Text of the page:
When Your Partner Isn’t Over Their Ex
If someone hasn’t healed properly from a previous relationship, it may very well be his or her own fault. But if the ex-in-question did something truly horrible — like cheating with their partner’s best friend, or wracking up $10,000 worth of debt on a credit card and vanishing— it can take a toll on a person’s mental state.
As expected, recovering from that type of breakup requires a lot more energy than moving on from an otherwise amicable relationship that ended on somewhat mutual grounds.
It may require therapy. It may require finding God. But it definitely requires more than just a few nights out with the boys or a few dates with new potential partners.
This concept — that healing takes time and tremendous effort — seems to be lost on young people who have had unpleasant experiences while dating in the past.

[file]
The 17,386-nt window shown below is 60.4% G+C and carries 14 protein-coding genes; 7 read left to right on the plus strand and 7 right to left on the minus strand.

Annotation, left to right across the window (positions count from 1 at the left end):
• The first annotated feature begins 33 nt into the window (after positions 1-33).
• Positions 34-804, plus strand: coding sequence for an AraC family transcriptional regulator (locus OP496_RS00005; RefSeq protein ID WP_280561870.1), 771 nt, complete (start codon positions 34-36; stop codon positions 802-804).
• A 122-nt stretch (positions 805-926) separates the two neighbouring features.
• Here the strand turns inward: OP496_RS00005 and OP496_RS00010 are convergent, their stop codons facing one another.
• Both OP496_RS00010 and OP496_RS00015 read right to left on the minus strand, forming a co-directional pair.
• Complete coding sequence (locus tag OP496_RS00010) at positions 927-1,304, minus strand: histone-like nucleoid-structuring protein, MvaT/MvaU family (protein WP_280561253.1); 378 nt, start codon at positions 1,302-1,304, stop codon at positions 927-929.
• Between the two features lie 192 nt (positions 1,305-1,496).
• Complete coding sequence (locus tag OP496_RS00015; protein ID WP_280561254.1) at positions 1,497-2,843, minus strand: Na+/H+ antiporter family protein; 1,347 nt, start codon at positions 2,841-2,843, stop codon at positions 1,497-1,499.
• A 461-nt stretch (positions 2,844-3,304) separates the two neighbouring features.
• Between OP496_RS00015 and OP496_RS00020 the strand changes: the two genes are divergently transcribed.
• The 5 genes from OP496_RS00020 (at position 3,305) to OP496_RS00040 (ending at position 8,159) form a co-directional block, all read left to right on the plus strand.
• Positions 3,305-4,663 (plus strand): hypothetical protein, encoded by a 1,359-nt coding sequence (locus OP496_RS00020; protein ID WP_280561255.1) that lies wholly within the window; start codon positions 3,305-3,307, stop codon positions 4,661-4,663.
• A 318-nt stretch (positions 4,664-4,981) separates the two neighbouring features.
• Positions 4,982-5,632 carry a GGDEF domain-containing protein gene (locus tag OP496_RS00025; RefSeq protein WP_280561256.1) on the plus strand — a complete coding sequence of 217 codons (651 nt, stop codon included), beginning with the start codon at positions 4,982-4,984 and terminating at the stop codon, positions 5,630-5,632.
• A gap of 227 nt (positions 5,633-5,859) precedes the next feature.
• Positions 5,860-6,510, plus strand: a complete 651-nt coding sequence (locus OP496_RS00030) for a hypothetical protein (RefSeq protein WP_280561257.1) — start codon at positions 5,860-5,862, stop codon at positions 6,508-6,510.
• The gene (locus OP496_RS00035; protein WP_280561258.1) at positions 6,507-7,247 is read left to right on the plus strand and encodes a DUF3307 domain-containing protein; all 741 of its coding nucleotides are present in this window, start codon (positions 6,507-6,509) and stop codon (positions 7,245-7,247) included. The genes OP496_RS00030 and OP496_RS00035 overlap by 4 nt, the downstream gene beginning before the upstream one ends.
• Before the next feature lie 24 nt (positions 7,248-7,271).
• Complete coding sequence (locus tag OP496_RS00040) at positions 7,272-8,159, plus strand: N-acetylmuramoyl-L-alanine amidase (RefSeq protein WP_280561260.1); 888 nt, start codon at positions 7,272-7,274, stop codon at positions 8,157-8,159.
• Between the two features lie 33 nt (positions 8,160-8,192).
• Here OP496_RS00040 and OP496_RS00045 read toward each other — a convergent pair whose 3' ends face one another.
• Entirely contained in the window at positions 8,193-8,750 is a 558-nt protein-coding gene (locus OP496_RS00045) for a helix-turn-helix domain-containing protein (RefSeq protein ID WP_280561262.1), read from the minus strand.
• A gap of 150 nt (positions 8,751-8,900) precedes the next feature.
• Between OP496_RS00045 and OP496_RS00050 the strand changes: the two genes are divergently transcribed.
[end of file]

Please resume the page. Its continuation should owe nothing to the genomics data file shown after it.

A young man — let’s call him Corey — has had a couple of bad experiences with women. Most recently, he had a long-term girlfriend who ended up cheating on him. He was with her for two years until the relationship finally ended.
Months after his breakup, Corey decides to date again. He is afraid of being cheated on, so he is unable to fully trust a new person. He is hurting, so he talks about his ex-girlfriend as though she were the devil incarnate.
Any new girl he meets has to deal with this side of him — including girls who have never cheated on anyone in the past.
Corey’s emotional issues prevent him from offering any new girl the best version of himself.
Like most people, he has many good qualities, too. He’s very sweet. He has a good sense of humor and thinks deeply about a lot of life’s mysteries. He’s kind to his mom and has big plans for work or school. He’s passionate about music, or art, or outdoors-y activities that make him seem special and unique.
But as good as these qualities may be, do they overshadow the negatives?